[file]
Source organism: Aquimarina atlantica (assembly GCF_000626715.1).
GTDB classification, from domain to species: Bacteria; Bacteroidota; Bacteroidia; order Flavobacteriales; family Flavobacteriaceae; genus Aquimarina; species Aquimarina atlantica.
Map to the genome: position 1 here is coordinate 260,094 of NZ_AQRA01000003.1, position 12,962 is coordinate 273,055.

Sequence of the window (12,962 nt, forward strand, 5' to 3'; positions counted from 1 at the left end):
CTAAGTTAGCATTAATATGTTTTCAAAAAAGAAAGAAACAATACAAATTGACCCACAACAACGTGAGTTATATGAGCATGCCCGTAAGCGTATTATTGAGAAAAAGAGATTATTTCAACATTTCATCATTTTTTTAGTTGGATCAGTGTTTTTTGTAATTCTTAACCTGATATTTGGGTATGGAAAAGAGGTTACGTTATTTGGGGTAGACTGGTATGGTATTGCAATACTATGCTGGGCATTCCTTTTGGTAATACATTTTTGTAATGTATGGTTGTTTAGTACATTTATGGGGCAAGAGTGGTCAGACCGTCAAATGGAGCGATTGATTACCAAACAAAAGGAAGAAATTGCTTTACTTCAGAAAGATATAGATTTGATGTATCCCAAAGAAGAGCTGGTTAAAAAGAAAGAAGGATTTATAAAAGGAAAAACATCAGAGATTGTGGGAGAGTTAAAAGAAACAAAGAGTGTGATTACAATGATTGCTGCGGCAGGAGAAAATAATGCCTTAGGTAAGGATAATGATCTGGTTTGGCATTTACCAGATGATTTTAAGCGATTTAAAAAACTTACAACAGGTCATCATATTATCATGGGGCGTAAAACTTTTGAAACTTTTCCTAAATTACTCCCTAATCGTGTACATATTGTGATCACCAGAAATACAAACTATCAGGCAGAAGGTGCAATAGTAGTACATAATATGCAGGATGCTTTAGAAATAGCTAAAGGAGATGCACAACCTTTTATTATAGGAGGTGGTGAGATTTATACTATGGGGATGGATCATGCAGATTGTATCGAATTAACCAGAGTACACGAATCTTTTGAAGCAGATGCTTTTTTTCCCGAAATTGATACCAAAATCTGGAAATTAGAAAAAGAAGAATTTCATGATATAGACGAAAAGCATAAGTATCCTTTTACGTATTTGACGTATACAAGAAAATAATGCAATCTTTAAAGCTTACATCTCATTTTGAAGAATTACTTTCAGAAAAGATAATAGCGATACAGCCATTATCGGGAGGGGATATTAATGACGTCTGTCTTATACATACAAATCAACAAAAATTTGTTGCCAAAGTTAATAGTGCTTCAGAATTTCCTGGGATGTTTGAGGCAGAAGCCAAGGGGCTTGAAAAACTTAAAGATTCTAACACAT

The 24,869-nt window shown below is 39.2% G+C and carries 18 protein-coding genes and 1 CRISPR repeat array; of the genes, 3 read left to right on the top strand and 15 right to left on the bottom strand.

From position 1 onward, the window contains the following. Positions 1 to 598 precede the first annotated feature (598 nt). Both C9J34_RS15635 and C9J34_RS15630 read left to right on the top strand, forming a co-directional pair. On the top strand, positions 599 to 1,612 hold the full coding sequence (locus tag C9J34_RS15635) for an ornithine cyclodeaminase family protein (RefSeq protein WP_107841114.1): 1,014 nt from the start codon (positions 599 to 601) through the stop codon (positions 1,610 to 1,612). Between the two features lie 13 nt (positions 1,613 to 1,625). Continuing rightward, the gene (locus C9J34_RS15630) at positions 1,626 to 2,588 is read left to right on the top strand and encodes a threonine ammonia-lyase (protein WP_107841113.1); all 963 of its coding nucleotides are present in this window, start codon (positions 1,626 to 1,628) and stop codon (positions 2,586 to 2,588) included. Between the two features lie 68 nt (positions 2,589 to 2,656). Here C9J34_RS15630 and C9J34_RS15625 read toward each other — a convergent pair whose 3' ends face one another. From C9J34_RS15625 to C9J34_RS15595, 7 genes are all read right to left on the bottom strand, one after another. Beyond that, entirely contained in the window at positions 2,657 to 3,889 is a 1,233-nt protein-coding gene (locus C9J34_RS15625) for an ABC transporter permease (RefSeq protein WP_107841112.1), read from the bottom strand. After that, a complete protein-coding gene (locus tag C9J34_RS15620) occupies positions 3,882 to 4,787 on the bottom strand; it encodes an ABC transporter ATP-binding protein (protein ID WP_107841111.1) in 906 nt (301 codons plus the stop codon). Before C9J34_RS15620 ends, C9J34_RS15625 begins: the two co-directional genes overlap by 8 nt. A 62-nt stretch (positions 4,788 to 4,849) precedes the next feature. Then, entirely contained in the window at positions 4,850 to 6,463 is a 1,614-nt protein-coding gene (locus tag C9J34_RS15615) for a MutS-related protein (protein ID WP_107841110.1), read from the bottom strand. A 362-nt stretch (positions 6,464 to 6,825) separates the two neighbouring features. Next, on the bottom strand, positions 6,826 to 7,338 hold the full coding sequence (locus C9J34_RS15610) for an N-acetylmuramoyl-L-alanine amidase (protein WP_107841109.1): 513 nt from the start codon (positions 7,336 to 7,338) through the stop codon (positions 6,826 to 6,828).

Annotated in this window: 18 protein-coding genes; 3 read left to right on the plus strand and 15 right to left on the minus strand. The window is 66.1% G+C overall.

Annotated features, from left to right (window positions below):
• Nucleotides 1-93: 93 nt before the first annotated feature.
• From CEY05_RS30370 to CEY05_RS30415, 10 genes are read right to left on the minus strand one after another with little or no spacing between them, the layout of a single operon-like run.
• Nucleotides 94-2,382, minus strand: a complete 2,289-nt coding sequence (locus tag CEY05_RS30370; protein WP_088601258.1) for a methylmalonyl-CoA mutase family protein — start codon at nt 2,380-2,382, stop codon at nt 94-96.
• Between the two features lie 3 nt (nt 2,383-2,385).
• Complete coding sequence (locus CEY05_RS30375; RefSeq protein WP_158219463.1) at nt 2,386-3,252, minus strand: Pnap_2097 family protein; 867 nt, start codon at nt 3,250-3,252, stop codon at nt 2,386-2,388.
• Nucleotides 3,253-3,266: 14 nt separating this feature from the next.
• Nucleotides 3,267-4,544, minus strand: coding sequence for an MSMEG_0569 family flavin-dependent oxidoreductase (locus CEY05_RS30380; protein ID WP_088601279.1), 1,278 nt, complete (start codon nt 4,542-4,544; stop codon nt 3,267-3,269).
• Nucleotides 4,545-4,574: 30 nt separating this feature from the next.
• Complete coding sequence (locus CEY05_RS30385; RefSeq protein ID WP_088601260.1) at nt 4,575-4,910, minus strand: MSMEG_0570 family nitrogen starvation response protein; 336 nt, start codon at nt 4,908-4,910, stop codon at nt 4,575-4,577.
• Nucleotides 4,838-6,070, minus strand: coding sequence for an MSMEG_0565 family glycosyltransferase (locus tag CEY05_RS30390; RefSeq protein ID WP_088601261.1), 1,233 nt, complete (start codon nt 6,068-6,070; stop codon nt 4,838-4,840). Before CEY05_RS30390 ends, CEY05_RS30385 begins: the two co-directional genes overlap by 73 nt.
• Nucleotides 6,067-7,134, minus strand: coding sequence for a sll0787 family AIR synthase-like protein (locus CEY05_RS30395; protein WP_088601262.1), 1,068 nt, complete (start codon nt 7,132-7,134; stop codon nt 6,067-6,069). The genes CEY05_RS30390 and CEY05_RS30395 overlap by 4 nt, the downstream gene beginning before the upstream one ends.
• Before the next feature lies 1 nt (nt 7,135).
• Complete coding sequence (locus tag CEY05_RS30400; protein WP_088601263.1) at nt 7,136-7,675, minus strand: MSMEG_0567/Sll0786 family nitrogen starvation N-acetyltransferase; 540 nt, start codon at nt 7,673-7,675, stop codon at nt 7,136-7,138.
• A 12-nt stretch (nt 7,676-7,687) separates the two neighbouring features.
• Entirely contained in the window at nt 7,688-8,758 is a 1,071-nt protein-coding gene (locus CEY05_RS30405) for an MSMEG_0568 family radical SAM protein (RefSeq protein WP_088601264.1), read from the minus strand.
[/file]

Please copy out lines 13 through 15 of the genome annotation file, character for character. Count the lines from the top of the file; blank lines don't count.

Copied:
• Between the two features lie 3 nt (nt 2,383-2,385).
• Complete coding sequence (locus CEY05_RS30375; RefSeq protein WP_158219463.1) at nt 2,386-3,252, minus strand: Pnap_2097 family protein; 867 nt, start codon at nt 3,250-3,252, stop codon at nt 2,386-2,388.
• Nucleotides 3,253-3,266: 14 nt separating this feature from the next.